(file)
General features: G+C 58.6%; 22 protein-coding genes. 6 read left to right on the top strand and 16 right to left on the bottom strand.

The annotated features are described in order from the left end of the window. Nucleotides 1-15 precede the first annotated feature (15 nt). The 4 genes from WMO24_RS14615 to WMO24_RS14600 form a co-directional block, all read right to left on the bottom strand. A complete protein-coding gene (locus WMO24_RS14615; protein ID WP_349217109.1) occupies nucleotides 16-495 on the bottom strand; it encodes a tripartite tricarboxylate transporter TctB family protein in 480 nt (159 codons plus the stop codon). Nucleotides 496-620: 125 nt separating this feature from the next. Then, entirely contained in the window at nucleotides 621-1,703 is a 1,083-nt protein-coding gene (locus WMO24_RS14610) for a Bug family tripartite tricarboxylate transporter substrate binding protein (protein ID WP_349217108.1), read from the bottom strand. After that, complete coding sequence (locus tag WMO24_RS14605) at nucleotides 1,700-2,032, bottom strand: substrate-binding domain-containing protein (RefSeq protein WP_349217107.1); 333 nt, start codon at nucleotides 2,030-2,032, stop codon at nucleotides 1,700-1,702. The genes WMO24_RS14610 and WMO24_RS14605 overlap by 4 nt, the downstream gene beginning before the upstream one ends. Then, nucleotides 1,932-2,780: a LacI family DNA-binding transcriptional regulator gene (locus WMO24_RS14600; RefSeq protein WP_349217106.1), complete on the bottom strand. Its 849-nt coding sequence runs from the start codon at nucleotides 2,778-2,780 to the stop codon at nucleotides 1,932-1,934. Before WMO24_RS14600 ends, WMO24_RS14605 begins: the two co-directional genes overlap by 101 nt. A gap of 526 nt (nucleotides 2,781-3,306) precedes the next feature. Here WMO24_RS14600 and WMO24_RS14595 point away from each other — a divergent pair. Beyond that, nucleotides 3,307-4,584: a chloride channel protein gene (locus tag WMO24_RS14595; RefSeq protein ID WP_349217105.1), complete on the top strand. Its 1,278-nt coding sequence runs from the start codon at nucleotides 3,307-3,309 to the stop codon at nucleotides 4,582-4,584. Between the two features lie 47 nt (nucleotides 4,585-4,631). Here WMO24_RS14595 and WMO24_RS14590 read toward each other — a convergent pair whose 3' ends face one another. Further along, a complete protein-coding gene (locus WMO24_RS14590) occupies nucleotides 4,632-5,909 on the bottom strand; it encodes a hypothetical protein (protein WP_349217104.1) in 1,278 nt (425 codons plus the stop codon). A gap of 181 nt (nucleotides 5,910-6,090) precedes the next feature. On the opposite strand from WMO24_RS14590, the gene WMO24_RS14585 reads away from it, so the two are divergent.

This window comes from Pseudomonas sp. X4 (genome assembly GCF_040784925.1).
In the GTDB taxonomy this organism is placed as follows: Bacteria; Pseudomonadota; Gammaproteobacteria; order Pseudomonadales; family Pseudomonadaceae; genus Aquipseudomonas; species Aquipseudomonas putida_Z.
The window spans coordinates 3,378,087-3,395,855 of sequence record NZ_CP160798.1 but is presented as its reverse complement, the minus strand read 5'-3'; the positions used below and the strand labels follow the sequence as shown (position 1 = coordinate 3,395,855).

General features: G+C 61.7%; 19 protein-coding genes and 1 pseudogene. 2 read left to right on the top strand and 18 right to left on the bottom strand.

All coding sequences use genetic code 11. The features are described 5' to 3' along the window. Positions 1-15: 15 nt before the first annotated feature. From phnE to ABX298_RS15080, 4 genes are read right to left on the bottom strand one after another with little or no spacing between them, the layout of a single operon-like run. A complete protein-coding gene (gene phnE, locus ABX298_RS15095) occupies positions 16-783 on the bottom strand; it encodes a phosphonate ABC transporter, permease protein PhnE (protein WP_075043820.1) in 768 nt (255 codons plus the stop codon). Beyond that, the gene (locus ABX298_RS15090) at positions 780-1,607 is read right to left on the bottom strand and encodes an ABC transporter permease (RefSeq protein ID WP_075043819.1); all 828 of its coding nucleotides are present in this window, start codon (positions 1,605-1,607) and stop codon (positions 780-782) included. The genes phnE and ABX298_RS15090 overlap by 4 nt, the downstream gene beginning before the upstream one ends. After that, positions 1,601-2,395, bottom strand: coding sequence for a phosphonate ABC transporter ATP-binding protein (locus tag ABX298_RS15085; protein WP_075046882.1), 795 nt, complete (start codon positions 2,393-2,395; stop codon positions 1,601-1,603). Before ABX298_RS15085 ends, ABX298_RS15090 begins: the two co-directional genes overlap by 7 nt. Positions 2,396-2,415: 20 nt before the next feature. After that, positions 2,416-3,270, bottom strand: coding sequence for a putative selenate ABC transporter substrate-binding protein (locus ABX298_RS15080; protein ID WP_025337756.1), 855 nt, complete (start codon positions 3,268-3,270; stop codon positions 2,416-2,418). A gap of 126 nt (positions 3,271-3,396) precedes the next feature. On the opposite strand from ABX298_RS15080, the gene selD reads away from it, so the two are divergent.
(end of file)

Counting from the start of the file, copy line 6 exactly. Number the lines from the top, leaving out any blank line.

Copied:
General features: G+C 61.7%; 19 protein-coding genes and 1 pseudogene. 2 read left to right on the top strand and 18 right to left on the bottom strand.